The attack on the defense budget has begun, and suddenly this city is like a small room with a large stereo system playing a peculiar record. Arguments that for years have been pouring from the speaker on the left have been adjusted a bit and are pouring from the speaker on the right.

For years liberals have said: we favor a "strong defense program," but we mean by that a "reformed"military, "lean" and purged from "waste," with much procurement postponsed until after a "strategic debate." Besides, the key to military strength is not military procurements. Rather, the key is urban revewal and affirmative action and a high minimum wage and . . . the entire liberal agenda. Why? Because only a happy, egalitarian, equitable American can be harmonious at home and a stunning example to the contested Third World.

Now, even as the president commits himself to such strategic systems as the MX missile and the B1 bomber, some conservatives are saying: we favor a strong defense program, but we mean a reformed military, lean and purged of waste, with procurement postponed until after a strategic debate. Besides, the key to military strength is not military procurements. Rather, the key is a balanced budget, a smaller percent of GNP for government, relaxation of the Clean Air Act, drilling in wilderness areas, and . . . the entire conservative agenda. Why? Because only an economically vigorous American can be militarily strong.

The conservative rationalization, unlike the liberal rationalization, concludes with a truism. However, both are rationalizations for not doing what is unpleasant but necessary. And implicit in the conservative argument is the assumption that the U.S. economoy cannot match the Soviet buildup.

The Soviet economy is much smaller, and is a tissue of irrationalities. Yet the Soviets spend 85 percent more than the United States on procurement. Americans spend (it sometimes seems) 85 percent of their time and energy concocting reasons why military material is not a necessary response.

These are crises in Poland, in the Persian Gulf and in Central America, but the deadly crisis in Kansas. I pick that state at random. It is moderate, humane, patriotic, and it favors increased defense spending -- until that spending interferes with balancing the budget. And it favors a tough foreign policy -- stopping short of grain embargoes, naturally.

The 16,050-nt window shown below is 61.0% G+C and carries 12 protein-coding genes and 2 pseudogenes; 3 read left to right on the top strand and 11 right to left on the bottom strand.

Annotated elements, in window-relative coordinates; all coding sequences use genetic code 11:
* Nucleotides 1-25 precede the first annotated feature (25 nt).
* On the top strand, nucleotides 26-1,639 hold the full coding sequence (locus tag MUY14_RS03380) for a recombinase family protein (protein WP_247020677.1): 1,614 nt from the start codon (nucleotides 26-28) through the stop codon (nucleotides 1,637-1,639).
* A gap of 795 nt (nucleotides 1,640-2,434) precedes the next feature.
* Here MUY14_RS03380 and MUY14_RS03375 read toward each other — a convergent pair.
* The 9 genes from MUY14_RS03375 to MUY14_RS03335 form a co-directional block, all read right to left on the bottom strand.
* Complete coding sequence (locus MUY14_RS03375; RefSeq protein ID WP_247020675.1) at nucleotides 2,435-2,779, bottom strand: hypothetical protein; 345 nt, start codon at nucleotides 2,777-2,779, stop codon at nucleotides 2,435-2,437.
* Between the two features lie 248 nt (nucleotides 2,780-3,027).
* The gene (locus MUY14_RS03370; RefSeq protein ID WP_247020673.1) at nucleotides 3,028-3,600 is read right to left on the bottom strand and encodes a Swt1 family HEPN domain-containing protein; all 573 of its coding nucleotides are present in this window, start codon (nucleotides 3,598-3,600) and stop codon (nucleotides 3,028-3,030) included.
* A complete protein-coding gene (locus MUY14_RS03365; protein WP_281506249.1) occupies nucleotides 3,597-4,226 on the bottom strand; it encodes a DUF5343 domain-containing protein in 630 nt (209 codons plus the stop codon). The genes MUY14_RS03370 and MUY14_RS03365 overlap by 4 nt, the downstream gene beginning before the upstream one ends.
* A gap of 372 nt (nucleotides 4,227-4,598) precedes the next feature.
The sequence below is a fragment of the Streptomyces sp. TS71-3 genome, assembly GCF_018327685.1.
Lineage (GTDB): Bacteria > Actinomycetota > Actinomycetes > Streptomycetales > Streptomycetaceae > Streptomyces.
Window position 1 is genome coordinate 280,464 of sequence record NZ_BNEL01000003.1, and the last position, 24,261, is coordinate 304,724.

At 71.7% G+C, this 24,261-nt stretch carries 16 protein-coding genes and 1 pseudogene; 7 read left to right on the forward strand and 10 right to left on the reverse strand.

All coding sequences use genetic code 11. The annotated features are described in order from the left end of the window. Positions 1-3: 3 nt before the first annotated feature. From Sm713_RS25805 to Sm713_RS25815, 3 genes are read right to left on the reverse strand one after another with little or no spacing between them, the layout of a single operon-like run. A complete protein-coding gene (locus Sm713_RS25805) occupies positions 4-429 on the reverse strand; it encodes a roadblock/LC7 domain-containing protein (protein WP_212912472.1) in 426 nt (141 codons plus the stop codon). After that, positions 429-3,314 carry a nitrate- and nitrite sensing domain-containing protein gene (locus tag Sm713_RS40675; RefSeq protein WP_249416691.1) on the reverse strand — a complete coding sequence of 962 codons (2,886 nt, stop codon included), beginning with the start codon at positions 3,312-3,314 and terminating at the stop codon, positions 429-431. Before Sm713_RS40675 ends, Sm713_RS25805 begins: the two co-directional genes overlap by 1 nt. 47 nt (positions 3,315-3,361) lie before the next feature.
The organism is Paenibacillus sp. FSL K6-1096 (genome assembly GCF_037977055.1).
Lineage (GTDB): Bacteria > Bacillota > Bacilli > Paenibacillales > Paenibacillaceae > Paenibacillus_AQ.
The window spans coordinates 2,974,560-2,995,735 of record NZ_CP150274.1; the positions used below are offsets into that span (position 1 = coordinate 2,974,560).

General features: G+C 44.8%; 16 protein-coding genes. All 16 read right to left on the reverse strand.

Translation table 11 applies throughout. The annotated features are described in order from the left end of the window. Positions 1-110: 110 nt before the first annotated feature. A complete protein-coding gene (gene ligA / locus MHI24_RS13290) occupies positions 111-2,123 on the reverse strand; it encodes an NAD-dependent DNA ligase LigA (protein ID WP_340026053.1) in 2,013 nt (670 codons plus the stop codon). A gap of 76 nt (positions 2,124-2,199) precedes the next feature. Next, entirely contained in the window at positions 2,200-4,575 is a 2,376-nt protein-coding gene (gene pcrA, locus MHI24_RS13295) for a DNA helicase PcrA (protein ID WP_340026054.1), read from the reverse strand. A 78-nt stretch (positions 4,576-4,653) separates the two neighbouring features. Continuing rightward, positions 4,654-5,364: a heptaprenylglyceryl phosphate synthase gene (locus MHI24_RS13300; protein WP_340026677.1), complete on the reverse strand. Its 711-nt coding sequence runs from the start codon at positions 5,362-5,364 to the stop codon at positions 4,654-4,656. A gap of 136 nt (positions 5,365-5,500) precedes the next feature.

A similar analysis would fit any of the 49 other states. Will a tough foreign policy play in Peoria? Up to a point -- the point at which the government, looking for ways of expressing disapproval of the proposed Soviet-to-Germany gas pipeline, considers blocking sale of pipe-laying machines made in Peoria by the Caterpiller Corp.

Many Republicans seem to fear the government in Washington more than the government in Moscow. They say: "The Soviets can't even build good tractors. Why worry?" The answer is: if a war between us is fought with tractors, we win. And if it isn't perhaps we can bombard them with copies of the federal budget, prettily bound and nicely balanced.

The Soviet Union is losing every race except the one we dare not let it win: the arms race. Remember, the Third Reich, far from being a materpiece of Teutonic efficiency, was a jungle of bureaucratic feudalisms. But it could organize a mighty army.

The modest ($13 billion over three years) cuts the president has proposed for his defense program are not important for their size but for the principle they express. They legitimize treating the defense budget as a target of opportunity in the scramble for scarce resources. As a result, Congress may triple his proposed cuts. A carefully nurtured and terribly fragile consensus in favor of rearmament is being dissipated by an administration that seems to be saying: rearmament is important -- but less important than other goals.

The president is more trustworthy than his party regarding a strong foreign policy. The GOP has long been the home of isolationist impulses, some of which remain. In fact, some Republican enthusiasm for big strategic systems like MX is related to that impulse. Such systems suggest a comforting capacity for dealing with the world at a distance; they allow the nation to think it car be exempt from involvement in dirty details of what John Kennedy called "the long twilight struggle."

Imagine how perplexed Moscow's ideologists must be when they see American headlines proclaiming: "Stock Market Plunges Wall Street Calls Defense Cuts Too Small.' Such headlines are awkward for those who say that militarism is all that sustains capitalism. These are hard times for those in the Kremlin whose job it is to make communist explanations fit American behavior.